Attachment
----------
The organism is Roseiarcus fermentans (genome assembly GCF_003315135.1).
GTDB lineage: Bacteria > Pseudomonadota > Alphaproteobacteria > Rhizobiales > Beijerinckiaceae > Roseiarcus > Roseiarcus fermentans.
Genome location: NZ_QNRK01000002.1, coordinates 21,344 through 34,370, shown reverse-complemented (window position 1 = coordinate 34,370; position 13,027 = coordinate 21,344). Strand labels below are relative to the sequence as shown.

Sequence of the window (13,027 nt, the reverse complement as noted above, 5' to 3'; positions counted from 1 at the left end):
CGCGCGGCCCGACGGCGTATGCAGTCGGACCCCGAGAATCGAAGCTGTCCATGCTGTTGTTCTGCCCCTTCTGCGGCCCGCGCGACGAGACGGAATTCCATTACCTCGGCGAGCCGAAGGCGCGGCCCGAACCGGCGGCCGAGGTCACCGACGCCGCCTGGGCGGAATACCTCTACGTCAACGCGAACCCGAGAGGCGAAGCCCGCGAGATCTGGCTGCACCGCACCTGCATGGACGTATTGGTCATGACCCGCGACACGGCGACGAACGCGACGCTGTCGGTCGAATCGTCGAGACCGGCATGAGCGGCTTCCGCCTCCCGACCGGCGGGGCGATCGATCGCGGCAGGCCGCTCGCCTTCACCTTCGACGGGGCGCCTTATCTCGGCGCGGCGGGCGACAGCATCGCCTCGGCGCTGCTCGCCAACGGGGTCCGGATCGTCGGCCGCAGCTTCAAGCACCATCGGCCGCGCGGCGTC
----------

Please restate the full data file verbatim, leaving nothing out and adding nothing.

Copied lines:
The organism is Roseiarcus fermentans (genome assembly GCF_003315135.1).
GTDB lineage: Bacteria > Pseudomonadota > Alphaproteobacteria > Rhizobiales > Beijerinckiaceae > Roseiarcus > Roseiarcus fermentans.
Genome location: NZ_QNRK01000002.1, coordinates 21,344 through 34,370, shown reverse-complemented (window position 1 = coordinate 34,370; position 13,027 = coordinate 21,344). Strand labels below are relative to the sequence as shown.

Sequence of the window (13,027 nt, the reverse complement as noted above, 5' to 3'; positions counted from 1 at the left end):
CGCGCGGCCCGACGGCGTATGCAGTCGGACCCCGAGAATCGAAGCTGTCCATGCTGTTGTTCTGCCCCTTCTGCGGCCCGCGCGACGAGACGGAATTCCATTACCTCGGCGAGCCGAAGGCGCGGCCCGAACCGGCGGCCGAGGTCACCGACGCCGCCTGGGCGGAATACCTCTACGTCAACGCGAACCCGAGAGGCGAAGCCCGCGAGATCTGGCTGCACCGCACCTGCATGGACGTATTGGTCATGACCCGCGACACGGCGACGAACGCGACGCTGTCGGTCGAATCGTCGAGACCGGCATGAGCGGCTTCCGCCTCCCGACCGGCGGGGCGATCGATCGCGGCAGGCCGCTCGCCTTCACCTTCGACGGGGCGCCTTATCTCGGCGCGGCGGGCGACAGCATCGCCTCGGCGCTGCTCGCCAACGGGGTCCGGATCGTCGGCCGCAGCTTCAAGCACCATCGGCCGCGCGGCGTC